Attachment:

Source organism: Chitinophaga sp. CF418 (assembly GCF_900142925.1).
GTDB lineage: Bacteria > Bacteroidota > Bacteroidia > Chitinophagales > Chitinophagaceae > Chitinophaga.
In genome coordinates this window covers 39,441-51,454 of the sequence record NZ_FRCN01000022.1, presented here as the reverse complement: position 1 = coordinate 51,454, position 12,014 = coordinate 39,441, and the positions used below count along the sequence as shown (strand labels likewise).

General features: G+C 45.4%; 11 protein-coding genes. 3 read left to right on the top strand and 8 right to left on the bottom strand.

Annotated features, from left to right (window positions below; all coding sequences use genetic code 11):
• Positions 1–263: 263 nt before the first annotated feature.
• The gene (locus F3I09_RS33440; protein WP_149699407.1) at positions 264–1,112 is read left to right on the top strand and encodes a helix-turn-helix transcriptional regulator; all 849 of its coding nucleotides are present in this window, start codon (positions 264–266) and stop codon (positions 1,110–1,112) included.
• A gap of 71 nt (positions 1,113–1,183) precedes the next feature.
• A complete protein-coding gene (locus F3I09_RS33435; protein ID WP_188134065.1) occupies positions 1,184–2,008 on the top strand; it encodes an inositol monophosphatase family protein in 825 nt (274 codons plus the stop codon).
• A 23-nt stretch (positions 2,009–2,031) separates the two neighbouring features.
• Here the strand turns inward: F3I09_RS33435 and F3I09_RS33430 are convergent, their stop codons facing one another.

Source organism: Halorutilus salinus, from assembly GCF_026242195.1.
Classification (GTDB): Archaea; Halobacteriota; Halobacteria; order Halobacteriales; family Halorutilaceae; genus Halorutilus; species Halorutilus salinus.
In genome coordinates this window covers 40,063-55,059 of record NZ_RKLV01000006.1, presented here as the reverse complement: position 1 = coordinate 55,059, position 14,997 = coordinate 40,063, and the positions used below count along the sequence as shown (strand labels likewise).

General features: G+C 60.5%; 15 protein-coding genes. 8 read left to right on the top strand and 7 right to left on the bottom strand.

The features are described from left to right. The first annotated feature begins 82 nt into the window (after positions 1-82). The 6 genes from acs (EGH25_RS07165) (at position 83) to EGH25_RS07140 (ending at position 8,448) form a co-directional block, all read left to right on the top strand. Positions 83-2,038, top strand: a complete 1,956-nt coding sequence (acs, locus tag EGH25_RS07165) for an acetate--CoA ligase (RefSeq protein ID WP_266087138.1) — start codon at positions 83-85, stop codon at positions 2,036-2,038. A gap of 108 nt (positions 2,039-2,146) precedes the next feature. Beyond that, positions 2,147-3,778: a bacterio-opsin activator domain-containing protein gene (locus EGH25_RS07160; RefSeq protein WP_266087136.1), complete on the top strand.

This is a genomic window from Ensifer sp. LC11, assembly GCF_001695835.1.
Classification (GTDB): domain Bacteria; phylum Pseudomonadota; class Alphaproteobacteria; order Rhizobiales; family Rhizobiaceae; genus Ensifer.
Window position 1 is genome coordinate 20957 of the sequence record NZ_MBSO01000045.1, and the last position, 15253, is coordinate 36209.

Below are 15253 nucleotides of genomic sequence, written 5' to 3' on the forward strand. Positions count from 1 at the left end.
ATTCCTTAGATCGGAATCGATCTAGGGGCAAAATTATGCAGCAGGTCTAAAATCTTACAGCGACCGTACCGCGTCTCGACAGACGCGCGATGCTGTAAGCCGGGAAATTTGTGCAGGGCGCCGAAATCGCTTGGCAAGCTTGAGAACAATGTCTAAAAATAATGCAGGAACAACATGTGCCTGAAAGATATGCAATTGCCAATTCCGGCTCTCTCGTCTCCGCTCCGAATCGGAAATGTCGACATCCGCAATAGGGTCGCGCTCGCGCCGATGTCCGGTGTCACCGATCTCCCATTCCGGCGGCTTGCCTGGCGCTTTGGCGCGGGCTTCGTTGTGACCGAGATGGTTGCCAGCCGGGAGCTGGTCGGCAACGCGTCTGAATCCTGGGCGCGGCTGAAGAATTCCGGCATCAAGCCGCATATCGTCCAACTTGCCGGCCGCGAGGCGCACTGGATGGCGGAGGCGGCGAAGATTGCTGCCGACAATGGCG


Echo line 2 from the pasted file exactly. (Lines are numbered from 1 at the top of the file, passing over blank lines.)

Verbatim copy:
GTDB lineage: Bacteria > Bacteroidota > Bacteroidia > Chitinophagales > Chitinophagaceae > Chitinophaga.